Eight States to Develop ‘Social and Emotional’ Learning Standards

Published September 2, 2016

Eight states will be working with the Collaborative for Academic, Social, and Emotional Learning (CASEL) during the 2016–17 school year to develop new social and emotional learning (SEL) standards.

CASEL, which receives some government funding, states on its website the organization’s mission is to advance “the development of academic, social, and emotional competence for all students.”

CASEL announced in August it had chosen California, Georgia, Massachusetts, Minnesota, Nevada, Pennsylvania, Tennessee, and Washington State to participate in the Collaborating States Initiative (CSI) program. CASEL’s website says CSI “will allow us to actively partner with eight states on the development of policies, learning standards, and guidelines to support statewide implementation of social and emotional learning.”

Reporting on the program in August, an author for Chalkbeat.com wrote, “Strategies to bolster social and emotional skills include class meetings, breathing exercises, individual check-ins, and safe spaces where students can go to calm down without feeling like they’re being punished.”

On September 1, educators, parents, and researchers will begin collaborating with CASEL staff and an advisory group of experts chosen by CASEL to develop the SEL standards. The goal is to have the standards ready for review by state boards of education by spring 2017. 

Government Thought Police?

Jane Robbins, a senior fellow at the American Principles Project, says SEL conditions children to think how the government tells them to.

“Instituting ‘positive behavioral intervention’ or promoting ways to ‘improve school climate’ all sounds great,” Robbins said. “You’re going to teach the really disruptive kids how to do better. But what you end up having is a child who thinks, behaves, and responds the way the government wants them to respond.”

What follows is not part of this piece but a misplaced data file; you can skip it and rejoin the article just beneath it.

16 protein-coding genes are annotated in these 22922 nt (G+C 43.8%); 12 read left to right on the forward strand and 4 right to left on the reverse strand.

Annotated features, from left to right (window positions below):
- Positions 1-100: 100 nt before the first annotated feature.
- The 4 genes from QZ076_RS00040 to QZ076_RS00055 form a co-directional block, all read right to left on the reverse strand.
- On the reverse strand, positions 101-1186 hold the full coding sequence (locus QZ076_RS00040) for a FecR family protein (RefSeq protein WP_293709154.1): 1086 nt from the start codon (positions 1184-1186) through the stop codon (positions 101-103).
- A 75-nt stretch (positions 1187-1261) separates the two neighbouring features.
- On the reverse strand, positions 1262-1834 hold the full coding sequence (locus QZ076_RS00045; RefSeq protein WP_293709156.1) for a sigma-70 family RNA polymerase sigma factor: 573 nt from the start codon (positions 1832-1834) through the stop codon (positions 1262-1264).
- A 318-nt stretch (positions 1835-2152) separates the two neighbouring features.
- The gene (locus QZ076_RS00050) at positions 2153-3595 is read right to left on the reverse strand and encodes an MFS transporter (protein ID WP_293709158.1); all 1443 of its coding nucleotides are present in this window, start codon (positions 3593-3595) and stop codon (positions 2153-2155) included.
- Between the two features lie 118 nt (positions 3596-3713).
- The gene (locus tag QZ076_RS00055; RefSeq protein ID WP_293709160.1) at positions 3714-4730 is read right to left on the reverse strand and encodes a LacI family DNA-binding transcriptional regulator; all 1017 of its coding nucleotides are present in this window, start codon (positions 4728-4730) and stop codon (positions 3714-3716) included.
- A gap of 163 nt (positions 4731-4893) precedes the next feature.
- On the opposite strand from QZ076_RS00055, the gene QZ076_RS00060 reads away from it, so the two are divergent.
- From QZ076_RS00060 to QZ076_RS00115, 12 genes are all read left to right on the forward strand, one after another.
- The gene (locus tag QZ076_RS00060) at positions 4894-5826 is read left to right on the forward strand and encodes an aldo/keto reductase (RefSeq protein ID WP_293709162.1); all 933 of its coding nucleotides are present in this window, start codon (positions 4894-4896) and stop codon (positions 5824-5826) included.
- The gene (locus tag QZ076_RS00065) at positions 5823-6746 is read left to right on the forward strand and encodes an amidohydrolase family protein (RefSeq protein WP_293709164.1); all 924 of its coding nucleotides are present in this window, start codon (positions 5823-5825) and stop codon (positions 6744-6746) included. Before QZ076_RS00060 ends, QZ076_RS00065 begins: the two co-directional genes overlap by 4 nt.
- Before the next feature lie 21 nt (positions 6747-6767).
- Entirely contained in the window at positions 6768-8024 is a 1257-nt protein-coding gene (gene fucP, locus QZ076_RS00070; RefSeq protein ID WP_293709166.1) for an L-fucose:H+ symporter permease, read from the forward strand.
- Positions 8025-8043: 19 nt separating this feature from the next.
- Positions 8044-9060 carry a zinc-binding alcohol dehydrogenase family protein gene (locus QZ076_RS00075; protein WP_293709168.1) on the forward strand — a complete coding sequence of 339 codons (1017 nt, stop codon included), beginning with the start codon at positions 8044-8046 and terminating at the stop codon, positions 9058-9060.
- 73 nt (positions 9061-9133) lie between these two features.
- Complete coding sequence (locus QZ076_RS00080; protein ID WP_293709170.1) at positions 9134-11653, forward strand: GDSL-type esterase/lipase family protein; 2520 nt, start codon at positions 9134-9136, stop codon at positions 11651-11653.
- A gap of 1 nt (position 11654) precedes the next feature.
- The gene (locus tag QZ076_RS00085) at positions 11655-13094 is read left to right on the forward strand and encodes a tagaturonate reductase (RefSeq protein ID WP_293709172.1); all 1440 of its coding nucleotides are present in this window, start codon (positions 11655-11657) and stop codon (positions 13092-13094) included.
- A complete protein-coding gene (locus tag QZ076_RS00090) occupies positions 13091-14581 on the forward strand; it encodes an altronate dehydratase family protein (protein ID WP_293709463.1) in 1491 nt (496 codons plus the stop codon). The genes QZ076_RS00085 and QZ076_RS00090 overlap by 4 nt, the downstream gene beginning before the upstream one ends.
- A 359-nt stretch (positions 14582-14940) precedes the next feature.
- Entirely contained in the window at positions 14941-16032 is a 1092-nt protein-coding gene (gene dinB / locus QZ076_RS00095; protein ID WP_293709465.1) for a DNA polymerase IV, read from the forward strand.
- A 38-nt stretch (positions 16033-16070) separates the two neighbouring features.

‘Teachers Aren’t Trained’

Karen Effrem, a pediatrician, researcher, and president of Education Liberty Watch, says

SEL involves asking students to respond to statements and questions, including: “I am open to different opinions and perspectives,” “How old were you the first time you used marijuana or hashish?” and “During the past 12 months, on how many occasions have you seriously considered harming yourself on purpose?”

Effrem says teachers are not qualified to manage this sort of psychological analysis.

“Teachers aren’t trained to record information about kids and their SEL reactions to things; psychiatrists and psychologists are,” Effrem said.

Robbins says there isn’t much value in having unqualified people evaluating children.

“If you’re not trained to do it, the whole thing becomes very nebulous,” Robbins said. “What is normal for an eight-year-old to be doing? Who makes that decision?”

Parents Excluded

Effrem says parents should “absolutely be concerned about these surveys because of privacy invasions” and because the SEL training could “steer a child away from family mores and values.”

Effrem says parents won’t necessarily know what is in the SEL surveys when they’re conducted online.

“It becomes more difficult for parents to see what is asked when the test, parts of the curriculum, and surveys are given online,” Effrem said.

Jenni White ([email protected]) writes from Oklahoma City, Oklahoma.

Internet Info:

“Collaborating States Initiative Request for Proposals,” Collaborative for Academic, Social, and Emotional Learning, April 11, 2016: https://heartland.org/publications-resources/publications/eight-states-join-social-emotional-learning-standards-initiative